When he imagines this invitation, it comes replete with suitably archaic, country words: yonder, as well as barton (a farmyard) and coomb (a short valley or hollow on a hillside or coastline). Melancholy attends this final stanza: the barton is lonely, it is distant from them, their childhood has long vanished, they proceed through the gloom. And he hopes, despite knowing better, that he will see that the lovely legend is real.

The longing here is not really for religious belief – it would be perfectly possible to be a staunch believer in the truth of the Incarnation and yet a doubter that some animals kneel at midnight on an arbitrary day to acknowledge it – it's really more for a vanishing way of life; not just the speaker's own childhood, but a rural, traditional and almost unchanging (until it vanishes) way of life that is in harmony with the natural cycles of the year and even with a spiritual meaning for the universe – a way of life in which even the old and experienced could unquestioningly believe that his animals know and acknowledge their creator on his birthday. It's about a longing for an unanxious community. (It's interesting to consider whether this world ever actually existed, or was created in retrospect as part of and in contrast to the modern world.)

To ask for this is to some extent to renounce modern consciousness; note the speaker's early reference to the group around the fire as a flock, a word usually associated with animals – that's the setting in which none of those around the hearth would think to question the old superstition. The oxen here – meek and mild – are appealing creatures. But could the speaker, with the essentially modern restlessness and uncertainty of his intellect, settle into such company easily? Or is he cut off from such certainty (or complacency), ever to be in-between what he knows and what he wishes were true?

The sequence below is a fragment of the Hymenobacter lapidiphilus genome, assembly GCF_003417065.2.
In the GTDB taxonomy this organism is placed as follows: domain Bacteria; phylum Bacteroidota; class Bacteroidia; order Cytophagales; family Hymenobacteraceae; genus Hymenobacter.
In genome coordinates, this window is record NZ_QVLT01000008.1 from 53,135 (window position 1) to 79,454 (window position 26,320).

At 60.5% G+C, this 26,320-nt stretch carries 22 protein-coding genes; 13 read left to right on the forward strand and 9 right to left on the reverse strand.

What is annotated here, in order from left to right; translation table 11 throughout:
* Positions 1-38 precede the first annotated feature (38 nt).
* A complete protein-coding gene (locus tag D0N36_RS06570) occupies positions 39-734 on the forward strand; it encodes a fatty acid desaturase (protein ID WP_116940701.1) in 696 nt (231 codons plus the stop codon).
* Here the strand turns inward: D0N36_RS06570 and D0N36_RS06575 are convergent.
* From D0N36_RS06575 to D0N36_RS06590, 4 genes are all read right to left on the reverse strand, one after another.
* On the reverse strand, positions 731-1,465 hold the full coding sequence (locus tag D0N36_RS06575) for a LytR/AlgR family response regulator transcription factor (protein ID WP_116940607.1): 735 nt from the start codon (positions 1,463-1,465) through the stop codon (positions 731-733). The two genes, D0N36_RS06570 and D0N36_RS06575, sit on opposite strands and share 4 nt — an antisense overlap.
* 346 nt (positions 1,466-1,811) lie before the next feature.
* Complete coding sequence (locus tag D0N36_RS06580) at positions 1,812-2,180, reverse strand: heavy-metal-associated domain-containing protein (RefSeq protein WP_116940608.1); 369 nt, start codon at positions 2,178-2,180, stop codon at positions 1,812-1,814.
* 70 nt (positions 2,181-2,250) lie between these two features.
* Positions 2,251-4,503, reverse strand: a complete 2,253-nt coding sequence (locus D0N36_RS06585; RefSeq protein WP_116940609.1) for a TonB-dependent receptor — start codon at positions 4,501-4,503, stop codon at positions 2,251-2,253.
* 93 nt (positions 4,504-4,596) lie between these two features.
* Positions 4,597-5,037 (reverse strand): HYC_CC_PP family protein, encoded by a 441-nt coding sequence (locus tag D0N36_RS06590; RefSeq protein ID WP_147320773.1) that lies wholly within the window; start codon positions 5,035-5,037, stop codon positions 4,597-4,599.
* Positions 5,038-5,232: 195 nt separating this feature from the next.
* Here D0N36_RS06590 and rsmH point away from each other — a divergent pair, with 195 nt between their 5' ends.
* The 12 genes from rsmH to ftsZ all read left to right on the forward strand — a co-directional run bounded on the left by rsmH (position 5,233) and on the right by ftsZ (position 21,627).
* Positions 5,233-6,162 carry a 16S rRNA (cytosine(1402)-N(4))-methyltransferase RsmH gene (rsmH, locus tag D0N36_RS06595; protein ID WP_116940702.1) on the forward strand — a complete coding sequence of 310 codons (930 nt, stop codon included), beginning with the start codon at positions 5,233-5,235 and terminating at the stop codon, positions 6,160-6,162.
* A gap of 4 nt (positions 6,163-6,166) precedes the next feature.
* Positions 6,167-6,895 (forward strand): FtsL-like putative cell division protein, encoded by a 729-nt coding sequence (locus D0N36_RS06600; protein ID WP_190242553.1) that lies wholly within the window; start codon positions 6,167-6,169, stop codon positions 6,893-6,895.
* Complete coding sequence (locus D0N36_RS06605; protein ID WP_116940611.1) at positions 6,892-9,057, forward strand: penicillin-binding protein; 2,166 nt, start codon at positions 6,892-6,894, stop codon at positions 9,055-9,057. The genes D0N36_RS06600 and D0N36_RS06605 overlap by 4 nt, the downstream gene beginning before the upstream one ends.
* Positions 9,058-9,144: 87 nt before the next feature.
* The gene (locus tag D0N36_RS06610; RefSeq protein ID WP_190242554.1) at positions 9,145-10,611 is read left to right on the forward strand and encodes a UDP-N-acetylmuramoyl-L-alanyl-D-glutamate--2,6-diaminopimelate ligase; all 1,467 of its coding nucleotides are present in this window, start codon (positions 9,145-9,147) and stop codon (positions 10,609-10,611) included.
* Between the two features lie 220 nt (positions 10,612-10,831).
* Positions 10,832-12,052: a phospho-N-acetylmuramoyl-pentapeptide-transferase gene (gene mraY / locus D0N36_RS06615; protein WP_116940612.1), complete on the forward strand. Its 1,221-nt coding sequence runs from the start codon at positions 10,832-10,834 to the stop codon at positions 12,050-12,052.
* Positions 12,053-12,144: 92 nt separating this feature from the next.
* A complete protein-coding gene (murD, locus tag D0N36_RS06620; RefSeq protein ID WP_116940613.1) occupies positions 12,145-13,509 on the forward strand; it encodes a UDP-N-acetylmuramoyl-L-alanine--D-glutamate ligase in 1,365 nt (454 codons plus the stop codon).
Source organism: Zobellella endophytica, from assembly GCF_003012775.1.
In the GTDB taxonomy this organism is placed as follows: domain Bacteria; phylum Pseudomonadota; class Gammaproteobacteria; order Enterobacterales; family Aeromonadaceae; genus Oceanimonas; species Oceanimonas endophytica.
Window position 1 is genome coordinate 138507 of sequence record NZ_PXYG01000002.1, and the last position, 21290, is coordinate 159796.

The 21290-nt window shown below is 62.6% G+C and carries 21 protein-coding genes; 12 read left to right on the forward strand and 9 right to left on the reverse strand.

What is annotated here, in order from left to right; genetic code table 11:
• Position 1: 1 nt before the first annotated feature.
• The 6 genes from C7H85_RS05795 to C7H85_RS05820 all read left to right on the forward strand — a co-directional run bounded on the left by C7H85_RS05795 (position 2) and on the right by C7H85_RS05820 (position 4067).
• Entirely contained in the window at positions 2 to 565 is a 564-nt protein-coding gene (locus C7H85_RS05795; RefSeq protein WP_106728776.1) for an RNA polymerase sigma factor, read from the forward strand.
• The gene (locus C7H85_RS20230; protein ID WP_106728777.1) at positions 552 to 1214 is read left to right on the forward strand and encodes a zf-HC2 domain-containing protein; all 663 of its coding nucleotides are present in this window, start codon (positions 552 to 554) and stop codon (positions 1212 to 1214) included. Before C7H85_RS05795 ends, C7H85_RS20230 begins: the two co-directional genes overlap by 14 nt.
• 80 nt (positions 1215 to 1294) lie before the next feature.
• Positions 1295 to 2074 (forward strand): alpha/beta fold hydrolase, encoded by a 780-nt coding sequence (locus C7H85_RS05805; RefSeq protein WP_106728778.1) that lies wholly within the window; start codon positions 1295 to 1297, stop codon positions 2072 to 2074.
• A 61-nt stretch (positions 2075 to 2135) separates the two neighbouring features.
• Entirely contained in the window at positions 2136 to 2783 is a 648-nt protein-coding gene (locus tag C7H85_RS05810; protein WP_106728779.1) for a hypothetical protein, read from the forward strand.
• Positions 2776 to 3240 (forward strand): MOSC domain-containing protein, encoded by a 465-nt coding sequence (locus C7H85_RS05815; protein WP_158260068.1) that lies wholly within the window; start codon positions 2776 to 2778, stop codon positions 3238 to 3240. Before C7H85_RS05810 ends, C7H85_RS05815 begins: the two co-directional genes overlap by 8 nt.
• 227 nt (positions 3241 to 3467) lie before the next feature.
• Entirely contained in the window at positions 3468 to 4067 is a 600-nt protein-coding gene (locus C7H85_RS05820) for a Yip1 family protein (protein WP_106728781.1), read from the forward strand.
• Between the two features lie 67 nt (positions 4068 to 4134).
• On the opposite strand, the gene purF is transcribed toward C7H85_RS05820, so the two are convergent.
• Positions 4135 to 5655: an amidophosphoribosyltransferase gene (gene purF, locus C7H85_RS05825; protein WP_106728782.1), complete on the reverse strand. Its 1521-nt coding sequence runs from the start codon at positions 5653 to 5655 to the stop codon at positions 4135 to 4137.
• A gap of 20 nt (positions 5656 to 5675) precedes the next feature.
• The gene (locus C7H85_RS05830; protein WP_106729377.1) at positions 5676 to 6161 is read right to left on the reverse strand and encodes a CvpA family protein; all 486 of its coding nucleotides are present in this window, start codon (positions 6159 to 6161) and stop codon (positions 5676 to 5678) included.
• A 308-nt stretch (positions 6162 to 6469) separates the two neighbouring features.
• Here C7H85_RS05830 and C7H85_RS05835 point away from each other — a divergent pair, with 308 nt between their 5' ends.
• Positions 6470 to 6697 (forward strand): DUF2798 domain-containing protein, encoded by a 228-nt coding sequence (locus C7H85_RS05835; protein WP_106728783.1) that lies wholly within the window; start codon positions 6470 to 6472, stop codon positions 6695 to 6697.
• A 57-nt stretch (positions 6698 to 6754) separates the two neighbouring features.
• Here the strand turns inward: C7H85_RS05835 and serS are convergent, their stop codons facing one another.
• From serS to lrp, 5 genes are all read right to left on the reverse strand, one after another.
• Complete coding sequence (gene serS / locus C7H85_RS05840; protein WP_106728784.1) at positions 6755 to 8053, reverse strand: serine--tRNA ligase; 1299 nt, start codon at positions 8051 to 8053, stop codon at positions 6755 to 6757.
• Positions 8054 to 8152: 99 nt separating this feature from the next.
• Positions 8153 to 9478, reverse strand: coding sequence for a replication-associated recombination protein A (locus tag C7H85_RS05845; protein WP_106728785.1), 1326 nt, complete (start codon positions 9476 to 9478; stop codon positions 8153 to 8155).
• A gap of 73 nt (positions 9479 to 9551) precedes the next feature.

This is from Christmas Poems, selected and edited by John Hollander and J D McClatchy for the Everyman's Library Pocket Poet series.

11 December 2015

Friday photo 2015/50

random Rudolphs in a drugstore window, December 2014

for my feelings about Rudolph, check here

07 December 2015

Poem of the Week 2015/49

A Christmas Carol

In the bleak mid-winter
    Frosty wind made moan,
Earth stood hard as iron,
    Water like a stone;
Snow had fallen, snow on snow,
    Snow on snow,
In the bleak mid-winter
    Long ago.

Our God, Heaven cannot hold Him
    Nor earth sustain;
Heaven and earth shall flee away
    When He comes to reign::
In the bleak mid-winter
    A stable-place sufficed
The Lord God Almighty
    Jesus Christ.

Enough for Him whom Cherubim
    Worship night and day;
A breastful of milk
    And a mangerful of hay;
Enough for Him whom angels
    Fall down before,
The ox and ass and camel
    Which adore.

Angels and archangels
    May have gathered there,
Cherubim and seraphim
    Throng'd the air,
But only His mother
    In her maiden bliss
Worshipped the Beloved
    With a kiss.

What can I give Him,
    Poor as I am?
If I were a shepherd
    I would bring a lamb,
If I were a wise man
    I would do my part, –
Yet what I can I give Him,
    Give my heart.

Christina Rossetti

In the first stanza, Rossetti immediately creates a striking view of a cold, hard world: the wind is frosty, and moans; earth is hard as iron, water frozen solid, like a stone. The description is elemental: wind, earth, water; iron and stone. Everything is unyielding; there are no plants or birds or animals providing warmth or life. The snow had fallen, suggesting that it has stopped, so there is a stillness in the scene; the only movement now (but perhaps it is more of a sound?) is the moaning wind – even the labile liquids are like rocks. Rossetti rather daringly repeats snow on snow twice (those two lines have nine words, five of which are snow), giving a slightly hypnotic and numbing effect. The words softly pile up like the snow, giving us a sense of being buried under the feathery accumulation. The repeated sn and  long o (moaning like the wind) of Snow had fallen, snow on snow, / snow on snow bring a hint of softness, perhaps, at least when compared to the sharper sounds of frost and iron, but they also connect back to the s and o of stone. The first line of the stanza – in the bleak mid-winter – is scene-setting, almost a stage direction, transformed into an emotional reality through a daringly minimalist use of a few words, their sounds, and their repetition,